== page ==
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Please note that tax, investment, pension and ISA rules can change and the information and any views contained in this article may now be inaccurate.

We run the numbers on three different scenarios

On the retirement income battlefield, one war has waged more fiercely than any other – pensions versus property. Property evangelists insist you’d be better off sticking your savings in bricks and mortar, while pension nerds steadfastly back the tax-advantaged retirement vehicle.

But who is right? And what should you consider when deciding whether to put your hard-earned cash in property or pensions?

MM Tom Selby

As is often the case when investing for retirement, the answer is by no means black and white. Bearing that in mind, we’ve looked at how well you would do if you invested in a pension against buy-to-let property.

This analysis is based on past investment performance and house price growth. As such, it may provide a guide to the future. We’ve also had to estimate things like charges for your pension and rental income for buy-to-let, which again are only educated guesses.

The results are therefore indicative rather than absolute. They are, nonetheless, fascinating, and as you can see from the table, it’s a close run event.

Someone investing £100,000 in a pension would, in our model, see their pot grow to over £200,000 in the 10 years before retirement.

A single buy-to-let property, on the other hand, returns just £123,095 over the same period, with annual rental income of £4,118 on top. Roll up that income over a decade and the pension is still, comfortably, the winner.

However, if our investor sticks their money into three buy-to-let properties – putting down deposits on each and borrowing from the bank at rock bottom interest rates – they would be significantly better off both pre and post-retirement.

MM Tom Selby table

Reality check

Many people like the idea of investing in property because it is tangible and feels easier to understand. However, our analysis shows that simply buying one buy-to-let property instead of a pension is unlikely to deliver a better outcome.

Unless you are prepared to take on multiple buy-to-let properties and borrow significant amounts of money to do so, a pension is likely to be the easiest and most profitable way to save for your retirement.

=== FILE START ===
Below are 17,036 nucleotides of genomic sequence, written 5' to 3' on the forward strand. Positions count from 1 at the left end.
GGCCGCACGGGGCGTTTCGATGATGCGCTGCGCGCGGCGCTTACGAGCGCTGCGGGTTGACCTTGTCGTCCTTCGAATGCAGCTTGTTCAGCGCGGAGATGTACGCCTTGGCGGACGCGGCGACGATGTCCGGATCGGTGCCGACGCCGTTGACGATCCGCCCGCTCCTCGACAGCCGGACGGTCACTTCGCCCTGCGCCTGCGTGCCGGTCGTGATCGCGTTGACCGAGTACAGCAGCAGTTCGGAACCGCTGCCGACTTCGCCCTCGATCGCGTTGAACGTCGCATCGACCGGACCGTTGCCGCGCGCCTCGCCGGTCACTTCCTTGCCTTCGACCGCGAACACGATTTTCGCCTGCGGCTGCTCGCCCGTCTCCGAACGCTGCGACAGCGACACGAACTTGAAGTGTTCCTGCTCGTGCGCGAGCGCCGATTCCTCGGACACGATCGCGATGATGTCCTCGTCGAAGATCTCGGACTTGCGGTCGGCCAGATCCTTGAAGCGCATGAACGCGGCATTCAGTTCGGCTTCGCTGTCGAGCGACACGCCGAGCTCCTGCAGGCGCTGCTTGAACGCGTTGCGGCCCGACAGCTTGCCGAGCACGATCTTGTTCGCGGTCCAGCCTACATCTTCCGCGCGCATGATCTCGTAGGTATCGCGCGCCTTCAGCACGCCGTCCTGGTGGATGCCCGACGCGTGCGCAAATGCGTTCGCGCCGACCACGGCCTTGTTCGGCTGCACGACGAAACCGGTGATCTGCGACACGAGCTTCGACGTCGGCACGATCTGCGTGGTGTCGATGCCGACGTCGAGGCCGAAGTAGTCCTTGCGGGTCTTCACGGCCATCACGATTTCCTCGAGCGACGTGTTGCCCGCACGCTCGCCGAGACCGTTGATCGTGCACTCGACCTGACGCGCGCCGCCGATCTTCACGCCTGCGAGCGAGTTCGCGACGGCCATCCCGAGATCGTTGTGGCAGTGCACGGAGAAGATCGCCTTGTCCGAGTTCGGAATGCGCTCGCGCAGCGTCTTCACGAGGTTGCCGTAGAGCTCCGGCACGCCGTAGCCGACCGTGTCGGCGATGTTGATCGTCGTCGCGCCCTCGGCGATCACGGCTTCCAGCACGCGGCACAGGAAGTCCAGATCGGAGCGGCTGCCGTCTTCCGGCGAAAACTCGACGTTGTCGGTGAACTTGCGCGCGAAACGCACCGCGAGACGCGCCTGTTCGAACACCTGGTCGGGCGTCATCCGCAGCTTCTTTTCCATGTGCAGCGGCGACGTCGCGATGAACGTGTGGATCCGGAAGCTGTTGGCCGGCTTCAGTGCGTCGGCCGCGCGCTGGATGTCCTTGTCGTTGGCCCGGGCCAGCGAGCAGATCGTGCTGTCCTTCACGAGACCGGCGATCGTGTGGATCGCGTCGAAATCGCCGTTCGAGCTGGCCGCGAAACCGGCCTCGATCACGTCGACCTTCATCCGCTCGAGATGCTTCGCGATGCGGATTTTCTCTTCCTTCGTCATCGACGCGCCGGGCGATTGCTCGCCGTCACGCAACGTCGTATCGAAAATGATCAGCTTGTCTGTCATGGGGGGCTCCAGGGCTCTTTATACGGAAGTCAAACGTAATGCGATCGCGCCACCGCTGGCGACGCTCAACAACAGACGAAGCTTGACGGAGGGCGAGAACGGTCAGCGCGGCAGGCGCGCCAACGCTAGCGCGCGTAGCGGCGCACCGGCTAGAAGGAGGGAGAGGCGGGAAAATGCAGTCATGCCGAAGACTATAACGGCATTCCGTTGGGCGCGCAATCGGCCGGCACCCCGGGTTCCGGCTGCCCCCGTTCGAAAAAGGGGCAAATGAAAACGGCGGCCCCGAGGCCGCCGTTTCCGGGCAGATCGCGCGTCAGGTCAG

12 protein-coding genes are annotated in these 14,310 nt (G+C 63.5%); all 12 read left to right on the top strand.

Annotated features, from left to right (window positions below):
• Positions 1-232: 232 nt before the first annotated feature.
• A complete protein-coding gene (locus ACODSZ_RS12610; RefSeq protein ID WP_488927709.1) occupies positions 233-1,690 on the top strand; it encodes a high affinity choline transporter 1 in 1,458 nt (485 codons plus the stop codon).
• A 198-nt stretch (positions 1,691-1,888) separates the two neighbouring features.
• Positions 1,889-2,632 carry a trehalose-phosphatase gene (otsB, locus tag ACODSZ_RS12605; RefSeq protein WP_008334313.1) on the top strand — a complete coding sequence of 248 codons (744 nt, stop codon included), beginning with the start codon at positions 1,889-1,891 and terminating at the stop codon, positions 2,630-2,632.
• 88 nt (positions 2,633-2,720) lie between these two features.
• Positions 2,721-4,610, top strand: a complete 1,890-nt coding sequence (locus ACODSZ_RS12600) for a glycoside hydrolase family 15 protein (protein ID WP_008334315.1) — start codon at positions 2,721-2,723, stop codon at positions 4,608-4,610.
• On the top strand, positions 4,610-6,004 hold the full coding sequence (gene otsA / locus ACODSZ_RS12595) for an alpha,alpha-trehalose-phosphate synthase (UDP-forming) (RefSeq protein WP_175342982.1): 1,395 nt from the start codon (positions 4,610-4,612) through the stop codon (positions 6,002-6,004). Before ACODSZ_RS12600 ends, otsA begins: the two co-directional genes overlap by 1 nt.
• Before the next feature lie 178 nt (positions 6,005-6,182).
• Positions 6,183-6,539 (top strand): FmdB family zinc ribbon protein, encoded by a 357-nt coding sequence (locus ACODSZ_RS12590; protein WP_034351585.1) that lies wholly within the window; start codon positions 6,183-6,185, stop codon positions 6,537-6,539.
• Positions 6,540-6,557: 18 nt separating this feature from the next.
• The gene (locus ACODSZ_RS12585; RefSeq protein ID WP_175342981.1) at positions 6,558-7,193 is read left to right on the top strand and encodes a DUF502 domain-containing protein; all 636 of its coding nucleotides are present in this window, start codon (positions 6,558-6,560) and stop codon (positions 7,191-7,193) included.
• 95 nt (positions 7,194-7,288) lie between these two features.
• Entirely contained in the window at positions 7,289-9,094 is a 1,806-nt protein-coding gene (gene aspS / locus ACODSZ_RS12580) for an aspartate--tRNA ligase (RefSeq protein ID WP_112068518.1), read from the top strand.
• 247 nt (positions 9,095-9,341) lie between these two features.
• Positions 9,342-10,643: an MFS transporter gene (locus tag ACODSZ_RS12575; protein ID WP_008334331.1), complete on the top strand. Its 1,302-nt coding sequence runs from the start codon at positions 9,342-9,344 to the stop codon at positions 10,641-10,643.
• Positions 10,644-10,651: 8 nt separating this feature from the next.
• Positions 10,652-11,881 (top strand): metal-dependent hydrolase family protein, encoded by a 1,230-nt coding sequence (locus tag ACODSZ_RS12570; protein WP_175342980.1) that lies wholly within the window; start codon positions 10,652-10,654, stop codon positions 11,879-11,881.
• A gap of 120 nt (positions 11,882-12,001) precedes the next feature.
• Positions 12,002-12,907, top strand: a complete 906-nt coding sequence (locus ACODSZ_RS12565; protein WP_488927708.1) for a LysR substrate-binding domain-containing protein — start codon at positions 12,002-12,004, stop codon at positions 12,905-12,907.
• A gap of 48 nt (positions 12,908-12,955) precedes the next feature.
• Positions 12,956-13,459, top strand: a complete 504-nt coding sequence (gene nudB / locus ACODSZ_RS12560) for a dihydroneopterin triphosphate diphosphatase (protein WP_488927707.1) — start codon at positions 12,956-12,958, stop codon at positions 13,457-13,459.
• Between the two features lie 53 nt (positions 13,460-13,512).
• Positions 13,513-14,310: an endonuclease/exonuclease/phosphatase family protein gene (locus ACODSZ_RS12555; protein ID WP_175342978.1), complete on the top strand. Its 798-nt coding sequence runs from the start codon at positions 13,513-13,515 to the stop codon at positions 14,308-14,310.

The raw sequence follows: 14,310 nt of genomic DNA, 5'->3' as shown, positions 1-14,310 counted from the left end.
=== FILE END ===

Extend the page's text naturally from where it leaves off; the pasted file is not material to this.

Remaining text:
Borrowing also adds extra risk – your returns are multiplied, but so are your losses if the market takes a nosedive. In addition, with property you are essentially putting all your eggs in one basket, whereas your pension can be diversified across assets and countries to reduce your exposure to market shocks.

You can start saving in a pension from as little as £1 per month via a direct debit. For property you need to have a deposit, probably of around £20,000 to £30,000, but most people can’t afford a deposit on their own home let alone a second property for investment purposes.

The Government will also make contributions to your pension via generous tax breaks and, if you are employed, the company for whom you work generally has to provide a pension for you and contribute to it too.

In reality, investing in buy-to-let property is no substitute for saving through a pension. Really the debate should not be around whether property is an alternative to a pension, but whether property would make a good addition to your overall retirement income strategy once a retirement income foundation has been established.

Key data used to support our test:


We’ve assumed house price growth is the same level as achieved over the past 10 years. Average UK house price in July 2006 was £170,604. In July 2016 it was £216,750 – representing growth of 27%. See:

We’ve also assumed gross rental yield of 6%.


Annual investment growth via the pension of 5% post charges (FTSE All-Share has returned 5.8% over past 10 years) has been assumed in our exercise.

We’ve used 4% annual pension withdrawal rate of £8,000, aligned with a standard annuity rate.

Annual investment growth in drawdown assumed to be 3% per year post charges to reflect lower risk.


Senior analyst, AJ Bell

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